It is very strange in Mr R. to affirm, universally, that a Man may not be said to have seen that of which he has seen a Representation, whether the Yokes and Bonds by which a Prophet express'd a certain Caprivity, might take the Name of that which they were designed to make a strong Impression of, or no (which ’ris needless to dispute, or consider), such a Picture, on Resemblance, nevertheless, as Isaac's Sacrifice was of our Saviour's, might very well be itiled it, or his Day, and with as much Propriery, for Instance, as the Memorial of the Lord's Pallover might be called his Passover ; and Abraham's seeing the facrifice of his Son, be said to be feeing that which it fignified to him, as they to eat of the Passover, who partook of the Paschal Lamb; or the Israelites in the Wilderness to drink of a certain Rock, which Rock was Chris. And this certainly was our Saviour's meaning ; that Abraham had seen a sensible Representation of his Day ; because the Word grdw used by the Evangelist, whether taken literally, or figuratively, always denotes a full Intuition; which was what alone, Abraham could have had of that which happened Ages after him. There is no Neceflity, nor Reason, for expounding this Word by Believing, as Mr R. does, in this Text; these all died in Faith, not baving received the Promises, but baving seen them afar of, and were persuaded of them. The persons here spoken of, law thoseTypes, which represented promised Blessings (which, in our Times, have been accomplish'd, and so we have received) and apprehended their whole Nature, and both primary and secondary End; and believed, and did not doubt but that what they foreshewed would çertainly come to pass : But having seen them afar off, and were persuaded of them; first they saw and then believed ; the one of these Acts (I mean in a Vulgar sense) was not the other, but laid the Foundation for, and propounded the Object of it.
Mr R. owns that our Saviour affirms his Redemption of Mankind was reycaled 10 abrabam, And Mr W. has prov'd, not only that our Saviour
would not have appealed to it on the Occasion, and to the Persons he did, if it had not been discoverable by them in the Jewish Scriptures; but that cerrainly lo important a Fact would not be omitted in them; after which he shews that no other part of Abraham's History can admit of this Interpretation, but the Command in question. Which determines the Dif pute between Mr W. and Mr i. (to say nothing of the Appendix to a late Examination of Mr W's second Proposition in D.L.) without infifting on the sense of the Word cod w fo fully vindicated. But whereas in the Second part of his Differtation Mr W.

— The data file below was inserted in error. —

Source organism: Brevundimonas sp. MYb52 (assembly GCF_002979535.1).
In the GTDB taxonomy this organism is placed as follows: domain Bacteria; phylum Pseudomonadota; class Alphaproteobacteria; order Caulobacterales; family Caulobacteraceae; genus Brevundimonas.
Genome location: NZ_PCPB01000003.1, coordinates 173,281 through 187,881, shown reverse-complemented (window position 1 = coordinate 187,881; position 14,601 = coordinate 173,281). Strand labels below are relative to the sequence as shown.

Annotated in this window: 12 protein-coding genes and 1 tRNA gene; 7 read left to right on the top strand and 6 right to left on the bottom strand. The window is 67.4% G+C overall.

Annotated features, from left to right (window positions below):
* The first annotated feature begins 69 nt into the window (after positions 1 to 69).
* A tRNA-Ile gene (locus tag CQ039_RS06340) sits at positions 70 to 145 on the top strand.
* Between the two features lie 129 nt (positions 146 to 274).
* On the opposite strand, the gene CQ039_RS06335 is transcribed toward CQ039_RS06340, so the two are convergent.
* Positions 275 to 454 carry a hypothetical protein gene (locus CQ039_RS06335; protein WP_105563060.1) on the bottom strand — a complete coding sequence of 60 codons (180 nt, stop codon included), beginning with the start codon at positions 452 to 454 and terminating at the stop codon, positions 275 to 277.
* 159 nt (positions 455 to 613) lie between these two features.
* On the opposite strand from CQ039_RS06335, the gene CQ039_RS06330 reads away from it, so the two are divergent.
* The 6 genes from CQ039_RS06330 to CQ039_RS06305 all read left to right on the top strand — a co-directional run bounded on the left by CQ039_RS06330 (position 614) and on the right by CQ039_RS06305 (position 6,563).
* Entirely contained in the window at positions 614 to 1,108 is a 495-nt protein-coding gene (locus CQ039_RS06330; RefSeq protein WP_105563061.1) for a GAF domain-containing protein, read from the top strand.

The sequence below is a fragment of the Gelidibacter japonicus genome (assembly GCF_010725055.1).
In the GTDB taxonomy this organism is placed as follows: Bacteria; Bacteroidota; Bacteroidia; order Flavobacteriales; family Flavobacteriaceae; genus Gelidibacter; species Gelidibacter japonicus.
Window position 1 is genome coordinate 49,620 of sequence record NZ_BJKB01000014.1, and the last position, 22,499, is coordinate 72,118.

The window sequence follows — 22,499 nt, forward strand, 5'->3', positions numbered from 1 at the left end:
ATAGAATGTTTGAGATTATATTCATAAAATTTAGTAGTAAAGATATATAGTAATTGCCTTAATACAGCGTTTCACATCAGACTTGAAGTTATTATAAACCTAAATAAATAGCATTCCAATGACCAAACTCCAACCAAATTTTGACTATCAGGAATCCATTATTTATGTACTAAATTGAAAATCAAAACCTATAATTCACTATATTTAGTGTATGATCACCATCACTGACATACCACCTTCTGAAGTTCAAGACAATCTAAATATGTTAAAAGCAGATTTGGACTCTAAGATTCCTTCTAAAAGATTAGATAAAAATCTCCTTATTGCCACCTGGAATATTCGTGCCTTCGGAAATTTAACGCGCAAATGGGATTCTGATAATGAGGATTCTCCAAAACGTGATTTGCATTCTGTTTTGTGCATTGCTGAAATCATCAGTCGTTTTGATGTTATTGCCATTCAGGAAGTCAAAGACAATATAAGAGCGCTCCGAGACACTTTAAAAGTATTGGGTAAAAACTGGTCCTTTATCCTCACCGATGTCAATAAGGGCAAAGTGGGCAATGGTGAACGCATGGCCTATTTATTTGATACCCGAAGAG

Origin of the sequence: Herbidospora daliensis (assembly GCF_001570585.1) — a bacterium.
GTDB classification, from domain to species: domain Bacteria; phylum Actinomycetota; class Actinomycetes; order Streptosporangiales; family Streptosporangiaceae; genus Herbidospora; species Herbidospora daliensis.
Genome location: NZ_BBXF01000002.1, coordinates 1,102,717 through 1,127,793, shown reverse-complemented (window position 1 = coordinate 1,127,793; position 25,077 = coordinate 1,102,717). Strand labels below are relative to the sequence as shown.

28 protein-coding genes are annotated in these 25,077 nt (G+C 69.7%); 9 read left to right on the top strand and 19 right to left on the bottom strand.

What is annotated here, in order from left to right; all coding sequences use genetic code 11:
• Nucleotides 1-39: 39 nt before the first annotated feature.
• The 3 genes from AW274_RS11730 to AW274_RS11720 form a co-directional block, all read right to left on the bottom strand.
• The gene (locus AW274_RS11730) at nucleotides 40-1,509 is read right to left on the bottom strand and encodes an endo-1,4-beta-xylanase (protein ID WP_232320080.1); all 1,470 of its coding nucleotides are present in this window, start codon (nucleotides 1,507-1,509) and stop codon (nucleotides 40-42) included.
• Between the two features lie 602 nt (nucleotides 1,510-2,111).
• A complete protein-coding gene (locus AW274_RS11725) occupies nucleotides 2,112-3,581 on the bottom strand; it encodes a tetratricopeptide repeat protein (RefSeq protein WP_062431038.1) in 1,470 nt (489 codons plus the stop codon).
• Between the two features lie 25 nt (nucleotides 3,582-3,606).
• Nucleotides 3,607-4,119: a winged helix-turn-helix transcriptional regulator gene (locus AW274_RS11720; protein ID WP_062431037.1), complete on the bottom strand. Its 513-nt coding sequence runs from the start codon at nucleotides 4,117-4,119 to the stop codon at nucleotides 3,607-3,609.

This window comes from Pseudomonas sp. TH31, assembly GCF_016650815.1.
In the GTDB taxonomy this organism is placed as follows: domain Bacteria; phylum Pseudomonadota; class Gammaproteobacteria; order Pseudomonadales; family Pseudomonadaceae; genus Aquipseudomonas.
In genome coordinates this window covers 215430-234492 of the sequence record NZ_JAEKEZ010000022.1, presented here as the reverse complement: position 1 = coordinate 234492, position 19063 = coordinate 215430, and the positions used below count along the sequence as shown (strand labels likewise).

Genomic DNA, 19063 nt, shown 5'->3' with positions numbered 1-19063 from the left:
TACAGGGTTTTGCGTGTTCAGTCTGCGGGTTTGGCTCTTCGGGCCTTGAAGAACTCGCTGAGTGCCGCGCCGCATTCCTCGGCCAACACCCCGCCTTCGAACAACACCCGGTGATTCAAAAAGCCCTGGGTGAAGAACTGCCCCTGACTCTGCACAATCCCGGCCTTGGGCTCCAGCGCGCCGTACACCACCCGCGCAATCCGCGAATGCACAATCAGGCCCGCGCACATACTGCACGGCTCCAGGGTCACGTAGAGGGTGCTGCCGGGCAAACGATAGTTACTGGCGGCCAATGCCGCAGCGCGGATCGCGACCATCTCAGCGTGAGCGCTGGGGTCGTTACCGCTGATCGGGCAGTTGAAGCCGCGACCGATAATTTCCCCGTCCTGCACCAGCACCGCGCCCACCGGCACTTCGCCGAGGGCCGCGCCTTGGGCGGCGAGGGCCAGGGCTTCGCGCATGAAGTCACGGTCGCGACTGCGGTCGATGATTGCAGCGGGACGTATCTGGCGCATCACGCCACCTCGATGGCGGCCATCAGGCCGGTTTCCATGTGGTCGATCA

from our Saviour's Words, several Circumstances relating to this Transaction of Offering up ljaar, Mr R. enquires, which of all these particulars could be found in the History of God's Command to Abraham to sacrifice him, related in such a Manner chat fuch Jews as studied their Scriptures might be well acquainted with the Facts and Circumstances to which our Saviour appeals in them? In which he,' certainiy, betrays great Inattention to Mr W's Dissertation, and the Course of his Argument. The CircumItance which Mr W. insists on, and which alone bis Argument requires to be contained in Moses's History, is this; chat Abraham faw a senlible Representation of Christ's Sacrifice for the Redemption and Resurrection of Mankind ; nor is it any where affirm'd by him, or necessary to be, that the Jews might discover this Circumstance, precisely and completely, in the Command to offer up ljaar, before the Doctrine of Christ's suffering for the Sins of Mankind did, or might well explain it to them ; and which both had been, with fufficient plainness, preached to those Jews, whom our Saviour told that their great Ancestor had seen his Day, before he did, and especially was very soon after. And therefore they might well discover it therein; for Mr W. by the foundest Rules of Logic and Criticilm, has proved it to be: Has prov'd, that the History of this Command, so circumstanc'd as it is, demands this Interpretation. The Application of this to the Argument, with which Mr R. concludes his Attack, is very obvious ; and it appears, at first sight that Mofes might, as induitriously, as Mr W. any where contends, conceal from the Jews, the Knowledge of a future State; and yet those Jews our Saviour discoursed with, perceive that Abraham's offering up his Son represented to him Christ's Sacrifice for the Redemption of Mankind to eternal Happiness. And to both Mr W's Premiffes in proof of his Interpretation of this Case, and his Concluifion are very safe, notwithstanding this threatning Dilemma, and all that Mr R. has advanced to the contrary. As, I hope, he will be very senfible, and own with an Ingenuity worthy his Character, especially since he has told us he might give this as an Instance of the Patriarch's Knowledge of a future State ; and seems to apprehend nothing to lie in his Way *20 doing it, but those Difficulties which I cannot but think, now, are very manifeitly and totally removed.